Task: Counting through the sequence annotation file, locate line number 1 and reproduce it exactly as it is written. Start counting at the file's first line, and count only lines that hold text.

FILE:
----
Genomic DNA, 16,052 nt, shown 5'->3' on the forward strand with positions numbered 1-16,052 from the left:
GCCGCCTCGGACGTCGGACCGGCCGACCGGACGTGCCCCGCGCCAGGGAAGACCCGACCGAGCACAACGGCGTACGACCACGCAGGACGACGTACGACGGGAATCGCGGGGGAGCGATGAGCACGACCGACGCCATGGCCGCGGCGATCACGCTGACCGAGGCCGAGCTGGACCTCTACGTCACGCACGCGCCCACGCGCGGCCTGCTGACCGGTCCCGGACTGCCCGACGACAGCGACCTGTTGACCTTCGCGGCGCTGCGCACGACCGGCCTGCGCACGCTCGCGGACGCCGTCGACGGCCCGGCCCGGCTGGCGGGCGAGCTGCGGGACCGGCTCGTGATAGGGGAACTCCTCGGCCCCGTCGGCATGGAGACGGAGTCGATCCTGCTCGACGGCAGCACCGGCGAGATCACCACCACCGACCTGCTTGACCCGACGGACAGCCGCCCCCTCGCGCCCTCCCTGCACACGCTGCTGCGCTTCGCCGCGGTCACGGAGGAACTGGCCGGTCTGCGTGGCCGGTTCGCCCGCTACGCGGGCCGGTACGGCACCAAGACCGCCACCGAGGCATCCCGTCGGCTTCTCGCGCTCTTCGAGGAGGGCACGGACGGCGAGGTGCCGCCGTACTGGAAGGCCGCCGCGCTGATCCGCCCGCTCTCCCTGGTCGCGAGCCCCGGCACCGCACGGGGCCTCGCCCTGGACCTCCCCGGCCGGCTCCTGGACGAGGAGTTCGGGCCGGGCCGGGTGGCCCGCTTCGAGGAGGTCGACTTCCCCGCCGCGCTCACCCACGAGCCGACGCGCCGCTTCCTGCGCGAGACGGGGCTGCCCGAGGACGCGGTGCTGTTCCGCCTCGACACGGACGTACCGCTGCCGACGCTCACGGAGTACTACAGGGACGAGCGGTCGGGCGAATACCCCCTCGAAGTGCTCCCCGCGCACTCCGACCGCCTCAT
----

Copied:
Genomic DNA, 16,052 nt, shown 5'->3' on the forward strand with positions numbered 1-16,052 from the left: